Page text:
European Tenders

European Tenders

To view the latest European tenders please visit the Government Tenders page.

European tenders are large scale contracts advertised across the European continent. Bidders can be from any country in the world, but must meet the criteria defined within the remits of the tendering process and within the regulations of European law. The ostensible aim of the tendering process is to promote fair competition in a free market, unhindered by protectionism and nationalistic sentiment. The total value of European tenders advertised each year is estimated to be 300 billion euros.

 

What are the Thresholds for European Tenders?

The thresholds for European tenders are defined on the following web page, which is updated whenever they are changed: http://simap.europa.eu/supplier/opportunities-in-europe/index_en.htm (Simap is defined as ‘The Information system for European public procurement’).

Public works 5,000,000 EUR (4,012,683.99 GBP)

Service contracts 200,000 EUR (160,511.57 GBP)

Supplies contracts 200,000 EUR (160,511.57 GBP)

Supplies in the sectors of water, energy and transport 400,000 EUR (321,065.61 GBP)

Supplies in the telecommunications sector 750 000 EUR (601,998.01)

Contracts falling under the GATT agreements 130 000 EUR (104,353.45 GBP)

 

 

What are the Different Types of European Tenders?

A simple breakdown of the different types of European tenders:

 

Public works

Can include building or civil engineering works (eg construction contract, or highways resurfacing).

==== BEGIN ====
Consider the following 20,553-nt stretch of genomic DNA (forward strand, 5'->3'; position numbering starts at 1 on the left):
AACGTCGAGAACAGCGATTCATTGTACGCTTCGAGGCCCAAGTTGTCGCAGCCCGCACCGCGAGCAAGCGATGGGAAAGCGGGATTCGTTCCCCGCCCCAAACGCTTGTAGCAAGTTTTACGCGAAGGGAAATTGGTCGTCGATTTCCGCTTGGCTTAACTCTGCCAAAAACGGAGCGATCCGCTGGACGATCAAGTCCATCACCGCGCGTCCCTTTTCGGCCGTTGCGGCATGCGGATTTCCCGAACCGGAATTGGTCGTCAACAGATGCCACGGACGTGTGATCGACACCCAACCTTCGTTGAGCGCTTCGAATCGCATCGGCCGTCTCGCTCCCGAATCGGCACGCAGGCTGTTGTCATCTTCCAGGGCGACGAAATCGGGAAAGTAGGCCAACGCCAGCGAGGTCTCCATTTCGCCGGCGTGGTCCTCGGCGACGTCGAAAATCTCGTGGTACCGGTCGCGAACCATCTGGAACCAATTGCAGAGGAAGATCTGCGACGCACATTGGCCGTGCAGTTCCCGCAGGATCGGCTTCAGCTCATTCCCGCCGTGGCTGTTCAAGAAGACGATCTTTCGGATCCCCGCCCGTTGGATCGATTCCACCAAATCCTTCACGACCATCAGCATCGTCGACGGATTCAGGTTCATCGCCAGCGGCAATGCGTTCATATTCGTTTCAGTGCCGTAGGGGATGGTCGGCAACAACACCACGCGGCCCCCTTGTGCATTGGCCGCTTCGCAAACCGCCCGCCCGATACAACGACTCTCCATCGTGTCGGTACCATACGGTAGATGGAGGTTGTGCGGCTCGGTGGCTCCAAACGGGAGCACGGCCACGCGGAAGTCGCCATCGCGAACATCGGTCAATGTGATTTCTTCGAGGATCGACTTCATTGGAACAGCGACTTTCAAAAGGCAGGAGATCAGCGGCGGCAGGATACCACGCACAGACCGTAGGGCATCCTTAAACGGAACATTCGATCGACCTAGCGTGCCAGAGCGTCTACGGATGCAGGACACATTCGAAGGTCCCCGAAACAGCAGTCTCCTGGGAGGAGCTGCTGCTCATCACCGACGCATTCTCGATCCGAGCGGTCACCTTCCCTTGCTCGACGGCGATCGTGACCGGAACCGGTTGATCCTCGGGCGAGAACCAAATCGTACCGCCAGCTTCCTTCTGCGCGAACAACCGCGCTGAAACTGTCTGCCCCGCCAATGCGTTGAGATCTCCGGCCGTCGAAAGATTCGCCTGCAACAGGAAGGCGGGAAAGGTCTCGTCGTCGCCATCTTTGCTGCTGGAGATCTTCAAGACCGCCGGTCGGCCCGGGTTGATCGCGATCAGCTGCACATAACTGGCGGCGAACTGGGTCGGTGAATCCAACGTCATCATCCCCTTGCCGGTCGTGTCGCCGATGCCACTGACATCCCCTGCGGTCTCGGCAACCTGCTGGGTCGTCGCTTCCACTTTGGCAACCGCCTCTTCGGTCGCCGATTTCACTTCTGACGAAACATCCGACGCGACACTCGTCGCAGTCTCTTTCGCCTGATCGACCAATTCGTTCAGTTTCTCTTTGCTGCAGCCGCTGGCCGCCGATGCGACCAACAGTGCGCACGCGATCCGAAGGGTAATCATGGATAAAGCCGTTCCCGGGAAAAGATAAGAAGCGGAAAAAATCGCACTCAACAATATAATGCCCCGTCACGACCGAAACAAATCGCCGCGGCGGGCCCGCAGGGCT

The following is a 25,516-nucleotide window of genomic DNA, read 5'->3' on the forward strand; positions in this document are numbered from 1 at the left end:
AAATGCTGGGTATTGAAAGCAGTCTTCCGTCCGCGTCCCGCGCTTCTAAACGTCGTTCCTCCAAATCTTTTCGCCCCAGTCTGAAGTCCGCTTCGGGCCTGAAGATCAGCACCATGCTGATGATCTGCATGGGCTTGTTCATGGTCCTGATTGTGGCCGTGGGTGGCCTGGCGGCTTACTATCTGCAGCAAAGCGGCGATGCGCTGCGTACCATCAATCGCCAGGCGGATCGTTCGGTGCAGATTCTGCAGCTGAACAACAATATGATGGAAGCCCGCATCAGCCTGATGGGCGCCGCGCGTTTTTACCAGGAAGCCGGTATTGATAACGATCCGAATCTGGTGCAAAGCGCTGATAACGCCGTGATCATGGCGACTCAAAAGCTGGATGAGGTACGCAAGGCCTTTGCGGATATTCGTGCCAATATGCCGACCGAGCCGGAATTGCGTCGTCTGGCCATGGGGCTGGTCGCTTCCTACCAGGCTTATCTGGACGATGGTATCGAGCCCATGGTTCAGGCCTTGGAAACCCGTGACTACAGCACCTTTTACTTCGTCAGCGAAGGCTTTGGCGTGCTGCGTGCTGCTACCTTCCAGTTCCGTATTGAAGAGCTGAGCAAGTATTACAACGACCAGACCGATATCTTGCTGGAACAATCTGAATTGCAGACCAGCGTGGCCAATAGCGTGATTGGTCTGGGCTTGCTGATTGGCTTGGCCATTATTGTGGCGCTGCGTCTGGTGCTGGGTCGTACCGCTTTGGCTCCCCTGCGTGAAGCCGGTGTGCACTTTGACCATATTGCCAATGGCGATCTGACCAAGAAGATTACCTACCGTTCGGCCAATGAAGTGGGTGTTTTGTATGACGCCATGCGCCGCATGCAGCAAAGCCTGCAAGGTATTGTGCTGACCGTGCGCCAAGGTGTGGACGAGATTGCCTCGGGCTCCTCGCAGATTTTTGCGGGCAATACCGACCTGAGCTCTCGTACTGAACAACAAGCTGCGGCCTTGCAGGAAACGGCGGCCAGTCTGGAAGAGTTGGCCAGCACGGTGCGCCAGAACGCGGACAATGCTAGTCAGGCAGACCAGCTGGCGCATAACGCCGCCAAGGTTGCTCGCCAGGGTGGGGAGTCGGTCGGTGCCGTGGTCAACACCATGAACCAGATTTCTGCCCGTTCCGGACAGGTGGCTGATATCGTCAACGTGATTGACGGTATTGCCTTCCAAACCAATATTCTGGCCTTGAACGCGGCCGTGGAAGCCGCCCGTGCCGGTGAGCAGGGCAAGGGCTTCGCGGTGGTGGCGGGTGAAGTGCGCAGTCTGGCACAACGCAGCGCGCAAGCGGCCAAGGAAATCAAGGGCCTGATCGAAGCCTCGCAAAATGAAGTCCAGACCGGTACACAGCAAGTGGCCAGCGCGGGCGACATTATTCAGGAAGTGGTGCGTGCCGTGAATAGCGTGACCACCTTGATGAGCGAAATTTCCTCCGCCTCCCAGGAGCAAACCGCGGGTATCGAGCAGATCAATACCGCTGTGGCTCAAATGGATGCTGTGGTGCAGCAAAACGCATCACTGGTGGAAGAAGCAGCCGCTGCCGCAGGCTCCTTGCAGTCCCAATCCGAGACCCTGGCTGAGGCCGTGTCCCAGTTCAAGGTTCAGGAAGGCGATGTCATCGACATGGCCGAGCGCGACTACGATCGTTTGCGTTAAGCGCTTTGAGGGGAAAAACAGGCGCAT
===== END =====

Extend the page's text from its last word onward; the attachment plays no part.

Service contracts

As it sounds, could be any contract for providing a service (eg advertising and marketing services, or security services)

 

Supplies contracts

Usually supply of products (eg pathology consumables, or computer software, or fruit and vegetables).

 

Supplies in the sectors of water, energy and transport

Utility and transport related supplies.

 

Supplies in the telecommunications sector

Telecoms supplies.

 

Contracts falling under the GATT agreements

The GATT acronym stands for General Agreement on Tariffs and Trade. It’s a multilateral agreement governing international trade, and is only applied to specific products and services. Will be mentioned in the tender document.

 

 

Different Notices for European tenders

Prior Information Notice

Will indicate that a tender is due to be advertised during the next twelve months. It therefore expresses a buying intention on the part of the advertising authority. May be used to ‘test the market’, to discover potential supplier interest with an outline of the solutions they provide.

 

Contract Notice

An official tender notification inviting expressions of interest. It is not a tender in itself, but an advertisement for a tender. The actual tender is in the form of Invitation To Tender documents, which may be available from the procurement contact whose name is on the advertisement. The Invitation To Tender documents are obtained by contacting the buyer by email or telephone. Sometimes they can downloaded online from a designated web page.

 

Contract Award

The Contract Award Notice must be published no later than 48 days after the tender has been awarded by the buying organisation. It provides contact details for the winning company, and usually the minimum and maximum prices put forward for the highest and lowest bids. MOD tender awards may contain a limited amount of information due to exemptions under European and British law (the justification being national security).